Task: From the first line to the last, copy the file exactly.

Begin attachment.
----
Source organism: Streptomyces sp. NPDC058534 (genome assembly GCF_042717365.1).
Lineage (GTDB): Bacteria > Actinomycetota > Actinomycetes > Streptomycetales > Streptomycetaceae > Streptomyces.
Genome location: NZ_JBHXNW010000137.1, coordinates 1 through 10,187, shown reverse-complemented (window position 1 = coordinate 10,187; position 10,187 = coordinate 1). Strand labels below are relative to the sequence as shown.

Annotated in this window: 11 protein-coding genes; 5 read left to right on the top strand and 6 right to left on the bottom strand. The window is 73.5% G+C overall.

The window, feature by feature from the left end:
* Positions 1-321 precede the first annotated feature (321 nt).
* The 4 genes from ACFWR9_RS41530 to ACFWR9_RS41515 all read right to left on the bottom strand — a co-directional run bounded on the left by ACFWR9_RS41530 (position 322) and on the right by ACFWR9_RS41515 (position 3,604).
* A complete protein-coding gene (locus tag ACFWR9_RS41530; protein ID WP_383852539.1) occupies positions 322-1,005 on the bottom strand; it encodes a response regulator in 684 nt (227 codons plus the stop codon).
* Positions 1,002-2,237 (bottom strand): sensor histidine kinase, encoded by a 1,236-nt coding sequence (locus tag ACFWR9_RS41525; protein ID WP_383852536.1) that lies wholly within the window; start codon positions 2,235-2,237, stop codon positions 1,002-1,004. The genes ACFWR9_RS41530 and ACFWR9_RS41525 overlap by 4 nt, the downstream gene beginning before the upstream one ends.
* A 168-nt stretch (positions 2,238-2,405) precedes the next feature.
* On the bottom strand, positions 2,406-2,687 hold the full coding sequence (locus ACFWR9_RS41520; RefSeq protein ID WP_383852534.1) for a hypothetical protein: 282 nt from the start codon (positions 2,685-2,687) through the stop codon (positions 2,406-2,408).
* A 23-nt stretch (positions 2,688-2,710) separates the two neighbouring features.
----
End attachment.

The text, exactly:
Source organism: Streptomyces sp. NPDC058534 (genome assembly GCF_042717365.1).
Lineage (GTDB): Bacteria > Actinomycetota > Actinomycetes > Streptomycetales > Streptomycetaceae > Streptomyces.
Genome location: NZ_JBHXNW010000137.1, coordinates 1 through 10,187, shown reverse-complemented (window position 1 = coordinate 10,187; position 10,187 = coordinate 1). Strand labels below are relative to the sequence as shown.

Annotated in this window: 11 protein-coding genes; 5 read left to right on the top strand and 6 right to left on the bottom strand. The window is 73.5% G+C overall.

The window, feature by feature from the left end:
* Positions 1-321 precede the first annotated feature (321 nt).
* The 4 genes from ACFWR9_RS41530 to ACFWR9_RS41515 all read right to left on the bottom strand — a co-directional run bounded on the left by ACFWR9_RS41530 (position 322) and on the right by ACFWR9_RS41515 (position 3,604).
* A complete protein-coding gene (locus tag ACFWR9_RS41530; protein ID WP_383852539.1) occupies positions 322-1,005 on the bottom strand; it encodes a response regulator in 684 nt (227 codons plus the stop codon).
* Positions 1,002-2,237 (bottom strand): sensor histidine kinase, encoded by a 1,236-nt coding sequence (locus tag ACFWR9_RS41525; protein ID WP_383852536.1) that lies wholly within the window; start codon positions 2,235-2,237, stop codon positions 1,002-1,004. The genes ACFWR9_RS41530 and ACFWR9_RS41525 overlap by 4 nt, the downstream gene beginning before the upstream one ends.
* A 168-nt stretch (positions 2,238-2,405) precedes the next feature.
* On the bottom strand, positions 2,406-2,687 hold the full coding sequence (locus ACFWR9_RS41520; RefSeq protein ID WP_383852534.1) for a hypothetical protein: 282 nt from the start codon (positions 2,685-2,687) through the stop codon (positions 2,406-2,408).
* A 23-nt stretch (positions 2,688-2,710) separates the two neighbouring features.